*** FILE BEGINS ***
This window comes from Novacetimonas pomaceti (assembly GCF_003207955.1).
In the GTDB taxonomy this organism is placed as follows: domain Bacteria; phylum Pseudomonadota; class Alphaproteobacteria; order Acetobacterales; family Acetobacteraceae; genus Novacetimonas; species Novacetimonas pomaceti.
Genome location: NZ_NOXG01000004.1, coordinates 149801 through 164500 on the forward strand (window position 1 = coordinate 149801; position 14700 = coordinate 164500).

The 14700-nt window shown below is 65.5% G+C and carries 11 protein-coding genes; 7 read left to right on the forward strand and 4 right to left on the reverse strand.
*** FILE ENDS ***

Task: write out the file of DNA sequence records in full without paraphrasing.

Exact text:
This window comes from Novacetimonas pomaceti (assembly GCF_003207955.1).
In the GTDB taxonomy this organism is placed as follows: domain Bacteria; phylum Pseudomonadota; class Alphaproteobacteria; order Acetobacterales; family Acetobacteraceae; genus Novacetimonas; species Novacetimonas pomaceti.
Genome location: NZ_NOXG01000004.1, coordinates 149801 through 164500 on the forward strand (window position 1 = coordinate 149801; position 14700 = coordinate 164500).

The 14700-nt window shown below is 65.5% G+C and carries 11 protein-coding genes; 7 read left to right on the forward strand and 4 right to left on the reverse strand.